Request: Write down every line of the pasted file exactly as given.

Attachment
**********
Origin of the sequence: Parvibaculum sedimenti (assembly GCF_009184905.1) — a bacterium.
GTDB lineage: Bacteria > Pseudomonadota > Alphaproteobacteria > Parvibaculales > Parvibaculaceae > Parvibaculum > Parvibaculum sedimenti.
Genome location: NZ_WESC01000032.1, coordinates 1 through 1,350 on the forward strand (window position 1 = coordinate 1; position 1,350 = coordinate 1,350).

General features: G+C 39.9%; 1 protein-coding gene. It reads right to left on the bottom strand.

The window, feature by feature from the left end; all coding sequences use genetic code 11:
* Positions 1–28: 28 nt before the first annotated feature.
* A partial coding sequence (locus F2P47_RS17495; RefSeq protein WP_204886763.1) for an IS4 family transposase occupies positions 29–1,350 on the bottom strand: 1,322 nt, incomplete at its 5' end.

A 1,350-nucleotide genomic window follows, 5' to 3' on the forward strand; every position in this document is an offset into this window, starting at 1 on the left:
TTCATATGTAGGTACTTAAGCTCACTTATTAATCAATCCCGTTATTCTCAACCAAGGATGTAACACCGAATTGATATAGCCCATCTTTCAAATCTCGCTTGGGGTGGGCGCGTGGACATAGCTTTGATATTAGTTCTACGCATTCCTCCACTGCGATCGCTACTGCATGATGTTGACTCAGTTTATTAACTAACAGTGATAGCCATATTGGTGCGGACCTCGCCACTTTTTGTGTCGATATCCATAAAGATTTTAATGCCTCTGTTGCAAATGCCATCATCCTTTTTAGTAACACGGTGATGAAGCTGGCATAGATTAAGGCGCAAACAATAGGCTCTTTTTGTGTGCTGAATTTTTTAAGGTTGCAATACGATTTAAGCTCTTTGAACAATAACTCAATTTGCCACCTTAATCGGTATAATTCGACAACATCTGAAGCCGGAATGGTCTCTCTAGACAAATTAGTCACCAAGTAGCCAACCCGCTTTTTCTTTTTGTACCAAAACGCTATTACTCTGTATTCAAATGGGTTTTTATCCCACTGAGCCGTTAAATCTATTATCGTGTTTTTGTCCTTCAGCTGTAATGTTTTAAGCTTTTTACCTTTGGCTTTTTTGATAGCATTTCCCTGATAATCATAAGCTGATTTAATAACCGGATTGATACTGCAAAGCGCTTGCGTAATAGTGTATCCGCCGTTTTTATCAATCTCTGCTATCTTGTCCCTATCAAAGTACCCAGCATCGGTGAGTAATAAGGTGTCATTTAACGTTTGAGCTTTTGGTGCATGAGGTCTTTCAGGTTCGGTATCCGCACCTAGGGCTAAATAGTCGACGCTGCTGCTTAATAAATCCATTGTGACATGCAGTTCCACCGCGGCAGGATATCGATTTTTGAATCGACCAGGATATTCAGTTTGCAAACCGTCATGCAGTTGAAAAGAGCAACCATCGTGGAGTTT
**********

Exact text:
Origin of the sequence: Parvibaculum sedimenti (assembly GCF_009184905.1) — a bacterium.
GTDB lineage: Bacteria > Pseudomonadota > Alphaproteobacteria > Parvibaculales > Parvibaculaceae > Parvibaculum > Parvibaculum sedimenti.
Genome location: NZ_WESC01000032.1, coordinates 1 through 1,350 on the forward strand (window position 1 = coordinate 1; position 1,350 = coordinate 1,350).

General features: G+C 39.9%; 1 protein-coding gene. It reads right to left on the bottom strand.

The window, feature by feature from the left end; all coding sequences use genetic code 11:
* Positions 1–28: 28 nt before the first annotated feature.
* A partial coding sequence (locus F2P47_RS17495; RefSeq protein WP_204886763.1) for an IS4 family transposase occupies positions 29–1,350 on the bottom strand: 1,322 nt, incomplete at its 5' end.

A 1,350-nucleotide genomic window follows, 5' to 3' on the forward strand; every position in this document is an offset into this window, starting at 1 on the left:
TTCATATGTAGGTACTTAAGCTCACTTATTAATCAATCCCGTTATTCTCAACCAAGGATGTAACACCGAATTGATATAGCCCATCTTTCAAATCTCGCTTGGGGTGGGCGCGTGGACATAGCTTTGATATTAGTTCTACGCATTCCTCCACTGCGATCGCTACTGCATGATGTTGACTCAGTTTATTAACTAACAGTGATAGCCATATTGGTGCGGACCTCGCCACTTTTTGTGTCGATATCCATAAAGATTTTAATGCCTCTGTTGCAAATGCCATCATCCTTTTTAGTAACACGGTGATGAAGCTGGCATAGATTAAGGCGCAAACAATAGGCTCTTTTTGTGTGCTGAATTTTTTAAGGTTGCAATACGATTTAAGCTCTTTGAACAATAACTCAATTTGCCACCTTAATCGGTATAATTCGACAACATCTGAAGCCGGAATGGTCTCTCTAGACAAATTAGTCACCAAGTAGCCAACCCGCTTTTTCTTTTTGTACCAAAACGCTATTACTCTGTATTCAAATGGGTTTTTATCCCACTGAGCCGTTAAATCTATTATCGTGTTTTTGTCCTTCAGCTGTAATGTTTTAAGCTTTTTACCTTTGGCTTTTTTGATAGCATTTCCCTGATAATCATAAGCTGATTTAATAACCGGATTGATACTGCAAAGCGCTTGCGTAATAGTGTATCCGCCGTTTTTATCAATCTCTGCTATCTTGTCCCTATCAAAGTACCCAGCATCGGTGAGTAATAAGGTGTCATTTAACGTTTGAGCTTTTGGTGCATGAGGTCTTTCAGGTTCGGTATCCGCACCTAGGGCTAAATAGTCGACGCTGCTGCTTAATAAATCCATTGTGACATGCAGTTCCACCGCGGCAGGATATCGATTTTTGAATCGACCAGGATATTCAGTTTGCAAACCGTCATGCAGTTGAAAAGAGCAACCATCGTGGAGTTT